A sign in front of Zoom headquarters in San Jose during a protest demanding that the company not host an upcoming event featuring Leila Khaled. (Photo/Facebook-Shield of David)
A sign in front of Zoom headquarters in San Jose during a protest demanding that the company not host an upcoming event featuring Leila Khaled. (Photo/Facebook-Shield of David)

S.F. State should be ashamed; Holocaust education essential; Trump thinks he’s Churchill; etc.

Hypocrisy atop S.F. State

San Francisco State University President Lynn Mahoney demonstrated masterful chutzpah over the Sept. 23 talk by Leila Khaled, an unrepentant airline hijacker and a member of the Popular Front for the Liberation of Palestine.

A few days later, J. interviewed the El Al pilot whose bravery and flight skills saved his passengers’ lives. In her column, Mahoney wrote, “I condemn the glorification of terrorism and use of violence against unarmed civilians,” but citing academic freedom, she refused to intervene.
When did hijacking an airliner become a “viewpoint” covered by academic freedom rather than attempted murder?

Lending support to a designated terror group may violate the law. It also runs counter to S.FSU’s 2019 settlement of antisemitism charges and hardly burnishes the university’s reputation.

Fortunately, protest (and fear of antiterrorism laws) led Zoom to a last-minute refusal to host the event. Other social media quickly followed suit.

At the vigil to counter Khaled, Mahoney spoke against terror and violence. But on the S.FSU website, she regretted that Khaled did not get to speak.

You can’t condemn “terror” while offering a podium to a terrorist.

Policy 2301 of the Regents of the University of California states: “Misuse of the classroom by, for example, allowing it to be used for political indoctrination …  constitutes misuse of the university as an institution.” The Cal State University system might reasonably be expected to uphold a similar standard.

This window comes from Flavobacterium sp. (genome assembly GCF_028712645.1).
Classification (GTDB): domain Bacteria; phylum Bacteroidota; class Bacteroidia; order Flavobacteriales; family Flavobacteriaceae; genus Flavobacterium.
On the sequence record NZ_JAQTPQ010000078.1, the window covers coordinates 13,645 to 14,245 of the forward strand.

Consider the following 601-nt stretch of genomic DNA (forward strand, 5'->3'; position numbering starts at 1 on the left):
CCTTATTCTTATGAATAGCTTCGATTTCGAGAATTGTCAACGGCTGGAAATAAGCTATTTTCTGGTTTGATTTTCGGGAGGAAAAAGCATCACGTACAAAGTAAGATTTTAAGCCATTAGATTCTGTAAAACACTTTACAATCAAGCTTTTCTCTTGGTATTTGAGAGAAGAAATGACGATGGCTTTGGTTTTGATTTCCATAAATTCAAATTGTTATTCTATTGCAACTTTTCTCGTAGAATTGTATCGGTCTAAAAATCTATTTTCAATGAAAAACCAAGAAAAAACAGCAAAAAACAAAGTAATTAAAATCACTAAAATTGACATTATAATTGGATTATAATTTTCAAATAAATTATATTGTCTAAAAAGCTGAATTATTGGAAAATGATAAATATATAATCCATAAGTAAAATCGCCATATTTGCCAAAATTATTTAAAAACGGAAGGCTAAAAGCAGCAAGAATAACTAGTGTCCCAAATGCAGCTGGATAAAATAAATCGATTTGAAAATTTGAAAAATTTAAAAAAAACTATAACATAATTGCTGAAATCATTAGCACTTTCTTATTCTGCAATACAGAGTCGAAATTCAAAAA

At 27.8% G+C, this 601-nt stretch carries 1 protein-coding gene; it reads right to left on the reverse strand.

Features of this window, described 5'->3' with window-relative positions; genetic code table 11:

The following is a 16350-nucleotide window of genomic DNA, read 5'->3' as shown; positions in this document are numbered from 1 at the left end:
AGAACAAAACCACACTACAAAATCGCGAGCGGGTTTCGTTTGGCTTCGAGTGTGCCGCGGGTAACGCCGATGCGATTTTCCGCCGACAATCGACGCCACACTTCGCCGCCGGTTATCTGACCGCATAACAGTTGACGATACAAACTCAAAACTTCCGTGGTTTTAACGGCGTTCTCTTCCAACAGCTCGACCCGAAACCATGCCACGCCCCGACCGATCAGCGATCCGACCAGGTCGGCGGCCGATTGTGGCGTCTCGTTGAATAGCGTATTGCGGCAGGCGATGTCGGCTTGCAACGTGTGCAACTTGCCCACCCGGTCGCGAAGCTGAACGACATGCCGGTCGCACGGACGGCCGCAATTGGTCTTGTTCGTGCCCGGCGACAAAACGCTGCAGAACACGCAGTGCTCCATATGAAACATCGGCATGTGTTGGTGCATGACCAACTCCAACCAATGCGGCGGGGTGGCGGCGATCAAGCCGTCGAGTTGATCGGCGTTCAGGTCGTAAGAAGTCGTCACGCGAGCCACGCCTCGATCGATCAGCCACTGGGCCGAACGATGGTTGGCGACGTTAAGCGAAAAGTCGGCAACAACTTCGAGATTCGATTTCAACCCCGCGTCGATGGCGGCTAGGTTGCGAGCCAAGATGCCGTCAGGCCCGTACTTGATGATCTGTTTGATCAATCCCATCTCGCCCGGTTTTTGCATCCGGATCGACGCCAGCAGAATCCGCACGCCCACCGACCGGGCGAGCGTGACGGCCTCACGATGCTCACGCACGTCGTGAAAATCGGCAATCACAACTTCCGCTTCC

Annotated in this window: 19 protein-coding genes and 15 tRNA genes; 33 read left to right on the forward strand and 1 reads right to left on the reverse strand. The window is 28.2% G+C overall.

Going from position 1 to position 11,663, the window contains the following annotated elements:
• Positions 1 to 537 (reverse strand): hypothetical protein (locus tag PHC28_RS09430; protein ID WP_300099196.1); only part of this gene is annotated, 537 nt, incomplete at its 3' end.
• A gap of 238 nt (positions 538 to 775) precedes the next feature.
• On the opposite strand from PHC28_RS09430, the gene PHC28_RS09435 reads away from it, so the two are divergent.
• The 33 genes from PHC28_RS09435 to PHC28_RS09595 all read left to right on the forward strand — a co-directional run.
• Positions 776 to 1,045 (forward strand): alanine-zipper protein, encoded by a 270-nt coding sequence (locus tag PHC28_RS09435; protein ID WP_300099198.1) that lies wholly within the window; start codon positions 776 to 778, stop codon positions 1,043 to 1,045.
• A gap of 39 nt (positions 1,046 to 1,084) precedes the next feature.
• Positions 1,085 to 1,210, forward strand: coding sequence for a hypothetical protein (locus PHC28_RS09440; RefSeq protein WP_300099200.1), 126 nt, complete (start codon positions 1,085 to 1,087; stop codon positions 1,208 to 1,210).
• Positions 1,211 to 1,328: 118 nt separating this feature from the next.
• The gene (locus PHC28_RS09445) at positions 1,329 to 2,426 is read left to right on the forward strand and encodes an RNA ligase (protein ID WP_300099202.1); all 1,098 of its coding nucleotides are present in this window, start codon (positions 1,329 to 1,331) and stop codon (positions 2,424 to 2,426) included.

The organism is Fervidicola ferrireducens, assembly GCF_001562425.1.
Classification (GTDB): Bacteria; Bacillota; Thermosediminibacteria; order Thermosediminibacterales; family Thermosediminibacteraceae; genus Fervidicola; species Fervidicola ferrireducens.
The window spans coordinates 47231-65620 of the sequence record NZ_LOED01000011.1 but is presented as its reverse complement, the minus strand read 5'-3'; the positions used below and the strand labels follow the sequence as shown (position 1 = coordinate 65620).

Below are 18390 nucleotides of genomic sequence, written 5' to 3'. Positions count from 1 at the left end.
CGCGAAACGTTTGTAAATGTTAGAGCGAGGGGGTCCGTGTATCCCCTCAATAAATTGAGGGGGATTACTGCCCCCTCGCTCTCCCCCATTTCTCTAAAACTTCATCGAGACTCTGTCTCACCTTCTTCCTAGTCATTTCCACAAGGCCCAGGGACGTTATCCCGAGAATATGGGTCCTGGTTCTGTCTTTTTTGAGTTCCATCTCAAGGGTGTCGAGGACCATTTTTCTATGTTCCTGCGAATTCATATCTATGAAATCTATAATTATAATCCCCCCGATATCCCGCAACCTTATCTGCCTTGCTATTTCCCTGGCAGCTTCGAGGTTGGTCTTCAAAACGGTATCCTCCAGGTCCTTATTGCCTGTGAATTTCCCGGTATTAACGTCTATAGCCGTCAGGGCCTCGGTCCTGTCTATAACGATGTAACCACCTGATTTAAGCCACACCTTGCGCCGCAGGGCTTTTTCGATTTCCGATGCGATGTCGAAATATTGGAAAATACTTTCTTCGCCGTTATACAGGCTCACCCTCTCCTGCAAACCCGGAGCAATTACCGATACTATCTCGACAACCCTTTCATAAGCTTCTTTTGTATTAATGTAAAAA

Isn’t it time for the state government to halt the longstanding, ugly history of intolerance at S.FSU? As Cal State is ordered to teach ethnic studies, can it not also confront the poison of ethnic hatred?

Alan Fisher

Would SFSU welcome KKK?

Responding to objections regarding the decision to host Leila Khaled at San Francisco State, President Lynn Mahoney cites the importance of freedom of expression, lack of censorship and the airing of “diverse points of view.” She also acknowledges the need to balance these values with creating an “inclusive and welcoming environment” for all students.

I suggest that, in making decisions as to how to achieve that delicate balance in this case, President Mahoney and S.F. State administrators ask themselves: Would you also defend S.F. State in hosting the terrorists who committed the Charlie Hebdo murders or the Boston Marathon bombing? Would you host a member of the KKK or any white supremacist who preached racial bigotry? After all, every terrorist has a grievance and a cause they believe is just; every bigot has a story and a point of view.

If they would hesitate to support bringing speakers such as these to S.F. State, then surely they must also reject hosting an unrepentant terrorist who glorifies the murder of Jewish civilians.

What dismays the Jewish community is the double standard applied to matters offensive to us. In particular, when Palestinian voices speak, a kind of moral haze seems to settle over the listeners. Anti-Semitism becomes justifiable when cloaked in anti-Zionism, even militant anti-Zionism. All Jews ask is that antisemitism, and its manifestation as anti-Zionism, evoke the same level of outrage and be rejected as firmly as hatred directed at any other group.

Malka Weitman

Thanks, Lawfare Project

Thanks to the outstanding efforts of many, the companies Zoom, Facebook and YouTube recognized that supporting the open and free exchange of ideas does not require providing a platform to a Jew-hating convicted terrorist, as SFSU attempted to do.

Especially deserving of mention is the Lawfare Project, whose careful and clear communication to Zoom pointed out that providing video conferencing would constitute a service in violation of 18 U.S.C. § 2339B, which makes it unlawful to knowingly provide material support or resources to a foreign terrorist organization.

Sometimes the extraordinary work of dedicated community shomrim requires quiet backup from an iron fist in a velvet glove. The Jewish community owes the Lawfare Project a debt of gratitude.